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HMAC used to secure chosen cipher-text attacks. if we are encrypting a large file (video) and sending it over TLS for decryption, how server can check MAC for ciphertext when we didn't sent whole of ciphertext yet ?

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up vote 5 down vote accepted

Well, when TLS encrypts a stream of traffic, it breaks up the data into records. Each record contains up to 16k of data, and includes its own HMAC. Hence, there is no HMAC over the entire downloaded file; instead, there are a series of HMACs; every single byte of data is covered by one of those HMACs.

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And also each HMAC is computed over the concatenation of the record data and a record sequence number, so that attackers may not drop, replay or reorder individual records. – Thomas Pornin Mar 25 '13 at 22:55
if we add HMAC to each block of ciphertext then its size will be double ? adding just one byte MAC to 8 byte ciphertext blocks can provide security ??! – rsa Mar 26 '13 at 7:06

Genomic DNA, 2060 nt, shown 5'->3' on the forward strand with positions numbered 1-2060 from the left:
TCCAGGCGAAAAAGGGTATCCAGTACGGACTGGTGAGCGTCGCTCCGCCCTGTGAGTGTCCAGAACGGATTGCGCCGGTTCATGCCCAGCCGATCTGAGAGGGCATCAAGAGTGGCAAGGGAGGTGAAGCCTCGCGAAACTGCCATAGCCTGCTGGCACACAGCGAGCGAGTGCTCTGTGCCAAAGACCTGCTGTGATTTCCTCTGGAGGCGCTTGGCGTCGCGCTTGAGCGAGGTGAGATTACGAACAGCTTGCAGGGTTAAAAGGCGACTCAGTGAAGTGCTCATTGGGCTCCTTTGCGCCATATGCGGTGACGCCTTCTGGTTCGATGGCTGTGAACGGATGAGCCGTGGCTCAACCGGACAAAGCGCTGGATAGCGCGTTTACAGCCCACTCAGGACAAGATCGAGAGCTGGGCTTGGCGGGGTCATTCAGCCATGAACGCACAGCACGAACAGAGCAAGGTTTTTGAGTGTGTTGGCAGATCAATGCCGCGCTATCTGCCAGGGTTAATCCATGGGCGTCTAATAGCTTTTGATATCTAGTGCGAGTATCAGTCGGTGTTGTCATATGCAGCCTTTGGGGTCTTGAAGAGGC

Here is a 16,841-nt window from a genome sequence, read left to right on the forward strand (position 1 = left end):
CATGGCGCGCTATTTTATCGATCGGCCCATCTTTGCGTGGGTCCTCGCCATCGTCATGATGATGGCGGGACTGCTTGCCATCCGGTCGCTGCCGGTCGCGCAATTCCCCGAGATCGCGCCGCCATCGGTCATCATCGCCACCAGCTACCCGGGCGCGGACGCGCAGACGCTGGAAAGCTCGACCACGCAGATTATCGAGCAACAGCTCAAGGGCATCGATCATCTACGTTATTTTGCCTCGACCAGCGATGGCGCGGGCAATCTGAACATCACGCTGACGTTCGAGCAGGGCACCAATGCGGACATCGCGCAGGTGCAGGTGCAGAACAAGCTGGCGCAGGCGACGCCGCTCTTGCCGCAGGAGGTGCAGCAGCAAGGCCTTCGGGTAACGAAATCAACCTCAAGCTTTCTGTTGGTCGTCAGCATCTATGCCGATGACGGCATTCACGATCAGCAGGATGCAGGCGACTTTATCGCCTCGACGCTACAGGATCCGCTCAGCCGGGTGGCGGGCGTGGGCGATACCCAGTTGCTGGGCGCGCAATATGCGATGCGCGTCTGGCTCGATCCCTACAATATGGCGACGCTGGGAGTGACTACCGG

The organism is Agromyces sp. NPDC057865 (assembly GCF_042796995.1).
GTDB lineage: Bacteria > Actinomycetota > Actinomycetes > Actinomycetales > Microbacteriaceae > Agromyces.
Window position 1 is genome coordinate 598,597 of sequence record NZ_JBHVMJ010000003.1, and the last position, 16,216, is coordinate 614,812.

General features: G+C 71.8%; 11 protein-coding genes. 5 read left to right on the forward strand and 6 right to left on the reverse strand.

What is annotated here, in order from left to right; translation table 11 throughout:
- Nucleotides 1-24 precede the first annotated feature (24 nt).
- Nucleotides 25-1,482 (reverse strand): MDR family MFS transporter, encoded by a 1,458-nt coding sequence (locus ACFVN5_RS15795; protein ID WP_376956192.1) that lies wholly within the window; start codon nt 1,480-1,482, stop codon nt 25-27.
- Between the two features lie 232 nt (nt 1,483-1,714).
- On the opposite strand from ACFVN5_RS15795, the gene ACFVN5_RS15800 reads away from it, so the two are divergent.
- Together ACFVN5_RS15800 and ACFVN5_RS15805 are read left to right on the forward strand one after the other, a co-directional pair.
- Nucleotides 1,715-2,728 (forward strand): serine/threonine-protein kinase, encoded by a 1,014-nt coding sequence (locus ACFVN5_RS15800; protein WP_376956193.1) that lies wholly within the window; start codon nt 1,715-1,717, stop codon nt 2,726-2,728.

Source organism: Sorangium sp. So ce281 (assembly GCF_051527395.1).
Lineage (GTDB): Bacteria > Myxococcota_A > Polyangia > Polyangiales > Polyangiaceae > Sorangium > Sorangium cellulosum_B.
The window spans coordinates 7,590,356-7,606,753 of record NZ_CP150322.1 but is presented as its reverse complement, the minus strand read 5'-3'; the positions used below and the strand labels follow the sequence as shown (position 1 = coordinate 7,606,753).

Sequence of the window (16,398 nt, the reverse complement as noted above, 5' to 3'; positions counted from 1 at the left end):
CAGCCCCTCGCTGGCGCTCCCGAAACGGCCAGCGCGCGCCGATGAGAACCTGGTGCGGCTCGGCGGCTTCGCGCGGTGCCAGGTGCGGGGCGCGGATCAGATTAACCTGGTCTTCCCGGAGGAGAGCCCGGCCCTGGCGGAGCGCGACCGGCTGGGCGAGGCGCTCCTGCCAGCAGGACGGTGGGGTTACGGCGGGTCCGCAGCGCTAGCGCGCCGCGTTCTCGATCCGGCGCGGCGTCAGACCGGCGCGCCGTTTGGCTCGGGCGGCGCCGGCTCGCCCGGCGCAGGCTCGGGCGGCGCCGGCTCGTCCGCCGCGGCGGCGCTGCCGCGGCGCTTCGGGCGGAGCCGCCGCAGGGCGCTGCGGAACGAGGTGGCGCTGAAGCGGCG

The records Poncho and Thomas Pornin mention are up to 2^14 bytes in length. There is one MAC for each such record. The length of the MAC is typically equal to the length of the underlying hash, if a cipher suite with a HMAC is selected during the handshake. However, this might depend on which cipher suites and which handshake extensions are implemented and in effect as a result of the handshake. – Henrick Hellström Mar 26 '13 at 7:59
@Henrick Hellström if we use smart cards then how you send 2^14 byte to card ? – rsa Mar 26 '13 at 20:19
@rsa: Well, since we typically don't use TLS to communicate with smart cards, well, that's a different question. However, the gist of it is that it's possible to compute an HMAC incrementally; that is, give it the data being HMAC's in pieces; with a fixed amount of storage, we're able to compute the HMAC of the entire message, even though we never saw the entire message at any one time. – poncho Mar 26 '13 at 21:32

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